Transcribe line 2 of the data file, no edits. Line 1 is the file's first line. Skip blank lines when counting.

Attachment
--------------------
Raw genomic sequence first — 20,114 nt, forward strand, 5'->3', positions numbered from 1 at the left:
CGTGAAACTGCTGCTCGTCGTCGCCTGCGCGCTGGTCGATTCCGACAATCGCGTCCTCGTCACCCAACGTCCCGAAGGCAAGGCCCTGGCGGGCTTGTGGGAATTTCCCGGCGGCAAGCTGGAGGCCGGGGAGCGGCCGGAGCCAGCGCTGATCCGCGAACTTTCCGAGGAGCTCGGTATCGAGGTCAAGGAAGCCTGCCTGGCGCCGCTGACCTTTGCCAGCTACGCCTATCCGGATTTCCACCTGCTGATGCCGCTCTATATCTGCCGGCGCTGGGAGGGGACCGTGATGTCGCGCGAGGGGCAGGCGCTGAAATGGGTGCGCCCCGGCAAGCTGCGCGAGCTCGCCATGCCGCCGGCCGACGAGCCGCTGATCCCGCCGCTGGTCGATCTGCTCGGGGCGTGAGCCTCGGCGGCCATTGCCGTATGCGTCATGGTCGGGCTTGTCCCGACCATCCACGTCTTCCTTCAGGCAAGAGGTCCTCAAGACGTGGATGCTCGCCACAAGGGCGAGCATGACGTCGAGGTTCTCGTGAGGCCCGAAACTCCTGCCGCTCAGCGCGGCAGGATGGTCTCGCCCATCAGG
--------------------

CGTGAAACTGCTGCTCGTCGTCGCCTGCGCGCTGGTCGATTCCGACAATCGCGTCCTCGTCACCCAACGTCCCGAAGGCAAGGCCCTGGCGGGCTTGTGGGAATTTCCCGGCGGCAAGCTGGAGGCCGGGGAGCGGCCGGAGCCAGCGCTGATCCGCGAACTTTCCGAGGAGCTCGGTATCGAGGTCAAGGAAGCCTGCCTGGCGCCGCTGACCTTTGCCAGCTACGCCTATCCGGATTTCCACCTGCTGATGCCGCTCTATATCTGCCGGCGCTGGGAGGGGACCGTGATGTCGCGCGAGGGGCAGGCGCTGAAATGGGTGCGCCCCGGCAAGCTGCGCGAGCTCGCCATGCCGCCGGCCGACGAGCCGCTGATCCCGCCGCTGGTCGATCTGCTCGGGGCGTGAGCCTCGGCGGCCATTGCCGTATGCGTCATGGTCGGGCTTGTCCCGACCATCCACGTCTTCCTTCAGGCAAGAGGTCCTCAAGACGTGGATGCTCGCCACAAGGGCGAGCATGACGTCGAGGTTCTCGTGAGGCCCGAAACTCCTGCCGCTCAGCGCGGCAGGATGGTCTCGCCCATCAGG